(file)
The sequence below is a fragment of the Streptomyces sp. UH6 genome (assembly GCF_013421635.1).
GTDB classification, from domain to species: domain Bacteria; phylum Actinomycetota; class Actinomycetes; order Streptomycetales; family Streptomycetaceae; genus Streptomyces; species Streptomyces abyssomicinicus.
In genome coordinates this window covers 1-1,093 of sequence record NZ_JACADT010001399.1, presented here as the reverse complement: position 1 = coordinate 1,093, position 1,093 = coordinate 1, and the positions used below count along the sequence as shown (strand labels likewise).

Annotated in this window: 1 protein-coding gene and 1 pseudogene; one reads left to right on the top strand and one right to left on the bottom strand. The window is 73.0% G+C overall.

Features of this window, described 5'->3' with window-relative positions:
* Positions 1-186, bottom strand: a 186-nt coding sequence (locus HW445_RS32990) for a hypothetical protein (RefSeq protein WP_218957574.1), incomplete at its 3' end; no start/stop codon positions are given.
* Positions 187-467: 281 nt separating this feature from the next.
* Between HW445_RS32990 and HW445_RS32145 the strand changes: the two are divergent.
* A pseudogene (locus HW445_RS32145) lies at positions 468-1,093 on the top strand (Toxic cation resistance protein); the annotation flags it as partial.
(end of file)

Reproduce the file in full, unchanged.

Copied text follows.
The sequence below is a fragment of the Streptomyces sp. UH6 genome (assembly GCF_013421635.1).
GTDB classification, from domain to species: domain Bacteria; phylum Actinomycetota; class Actinomycetes; order Streptomycetales; family Streptomycetaceae; genus Streptomyces; species Streptomyces abyssomicinicus.
In genome coordinates this window covers 1-1,093 of sequence record NZ_JACADT010001399.1, presented here as the reverse complement: position 1 = coordinate 1,093, position 1,093 = coordinate 1, and the positions used below count along the sequence as shown (strand labels likewise).

Annotated in this window: 1 protein-coding gene and 1 pseudogene; one reads left to right on the top strand and one right to left on the bottom strand. The window is 73.0% G+C overall.

Features of this window, described 5'->3' with window-relative positions:
* Positions 1-186, bottom strand: a 186-nt coding sequence (locus HW445_RS32990) for a hypothetical protein (RefSeq protein WP_218957574.1), incomplete at its 3' end; no start/stop codon positions are given.
* Positions 187-467: 281 nt separating this feature from the next.
* Between HW445_RS32990 and HW445_RS32145 the strand changes: the two are divergent.
* A pseudogene (locus HW445_RS32145) lies at positions 468-1,093 on the top strand (Toxic cation resistance protein); the annotation flags it as partial.